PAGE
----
Published: 28 March 2024

The Office of the Australian Information Commissioner (OAIC) welcomes the opportunity to make a submission to the Attorney-General’s Department’s (the Department) consultation on doxing. We understand this consultation will help to inform potential reforms to civil law, including the Privacy Act 1988 (Privacy Act), in relation to the practice of doxing.

The publication of an individual’s personal information online without their permission can have privacy impacts, particularly where the publication is intended to cause harm. Doxing raises both privacy and online safety issues and requires a multifaceted regulatory approach.

While the Privacy Act protects the privacy of individuals by regulating the handling of personal information by Australian Privacy Principle (APP) entities, the Online Safety Act 2021 (Cth) (Online Safety Act) focusses on protecting Australians from online harms resulting from exposure to illegal or harmful online content or behaviour.

The eSafety Commissioner currently supports Australian adults and children that may be affected by doxing under the Adult Cyber Abuse and Cyberbullying Schemes in the Online Safety Act.[1] Situating these redress mechanisms in one regulatory framework provides clarity for individuals as to the appropriate body to seek assistance from. The Online Safety Act enables the eSafety Commissioner to act quickly to protect victims of online abuse across these reporting schemes.[2]

Both the privacy and online safety regulatory frameworks are essential components in the ring of defence that is being built to address the risks and harms faced by Australians in the online environment and have distinct but complementary roles to play. We note there are existing processes and proposals underway to ensure both regulatory frameworks can effectively address current and emerging online harms.

We are supportive of the Government’s response to the Privacy Act Review, which seeks to enhance existing privacy protections and provide additional avenues of redress for serious invasions of privacy. This submission highlights the Government’s proposed measures, which we consider would help to address privacy harms such as doxing.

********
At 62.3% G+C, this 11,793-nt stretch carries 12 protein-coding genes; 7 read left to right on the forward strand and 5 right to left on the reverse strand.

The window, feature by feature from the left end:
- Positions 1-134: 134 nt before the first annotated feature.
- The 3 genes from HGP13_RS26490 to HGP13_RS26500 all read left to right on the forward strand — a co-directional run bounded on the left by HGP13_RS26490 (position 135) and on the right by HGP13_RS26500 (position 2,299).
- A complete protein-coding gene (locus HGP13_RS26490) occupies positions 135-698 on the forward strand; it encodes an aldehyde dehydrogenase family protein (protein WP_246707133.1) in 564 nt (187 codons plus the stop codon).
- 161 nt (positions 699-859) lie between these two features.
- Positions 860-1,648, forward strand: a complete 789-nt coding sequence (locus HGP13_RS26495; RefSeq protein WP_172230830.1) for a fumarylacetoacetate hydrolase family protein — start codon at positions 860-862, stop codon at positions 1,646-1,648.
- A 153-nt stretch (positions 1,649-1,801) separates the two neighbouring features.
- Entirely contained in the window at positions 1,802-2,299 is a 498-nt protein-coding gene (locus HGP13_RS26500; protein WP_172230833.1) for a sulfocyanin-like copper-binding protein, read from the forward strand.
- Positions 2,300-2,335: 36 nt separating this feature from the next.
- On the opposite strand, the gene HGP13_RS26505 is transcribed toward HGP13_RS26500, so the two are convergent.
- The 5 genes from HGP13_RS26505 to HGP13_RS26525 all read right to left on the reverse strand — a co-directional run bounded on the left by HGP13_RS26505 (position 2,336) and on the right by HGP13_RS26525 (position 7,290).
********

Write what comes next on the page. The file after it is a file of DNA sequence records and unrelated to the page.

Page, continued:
We also note the Government is currently undertaking a statutory review of the Online Safety Act, which will include a review of the effectiveness of the Adult Cyber Abuse Scheme and Cyberbullying Schemes.[3] The statutory review provides an opportunity for Government to consider whether additional protections are needed under the Online Safety Act to address harmful online material and behaviour.

Defining doxing

There is not a clear or accepted definition of the term ‘doxing’ under Australian law. Doxing has been defined by the eSafety Commissioner as the practice of ‘revealing personal information to deliberately make someone feel unsafe.’[4] However, this is not a defined term in the Online Safety Act but rather a working definition developed by the eSafety Commissioner which is intended to capture conduct that may fall within the Adult Cyber Abuse scheme.

We are supportive of the existing approach under the Online Safety Act, which does not provide a specific definition of doxing. Rather, the Adult Cyber Abuse Scheme adopts a harms-based approach and seeks to address cyber abuse that is intended to cause serious harm and that is menacing, harassing or offensive in all the circumstances.[5]

The current approach under the Online Safety Act operates to target harmful and malicious behaviour, which may include doxing, and avoids potential issues associated with trying to separately define the term.

Government response to Privacy Act Review

We take this opportunity to highlight privacy law reform proposals in the Government response to the Privacy Act Review that would operate to improve privacy protections, and which may assist to address doxing.

Statutory tort for serious invasions of privacy

The Government has agreed-in-principle to the introduction of a statutory tort for serious invasions of privacy,[6] based on the model cause of action designed by the Australian Law Reform Commission (ALRC).[7]

The proposed statutory tort for serious invasions of privacy would likely allow individuals to seek redress in relation to serious instances of doxing under the ‘misuse of private information’ limb of the tort. Doxing may meet the proposed elements for the statutory tort if it is proven that:

  • A person in the position of the individual would have had a reasonable expectation of privacy in all of the circumstances
  • The invasion was committed intentionally or recklessly
  • The invasion was serious, and
  • The court is satisfied that the public interest in privacy outweighs any countervailing public interests (including freedom of expression and the public interest in media reporting on matters of public concern and importance).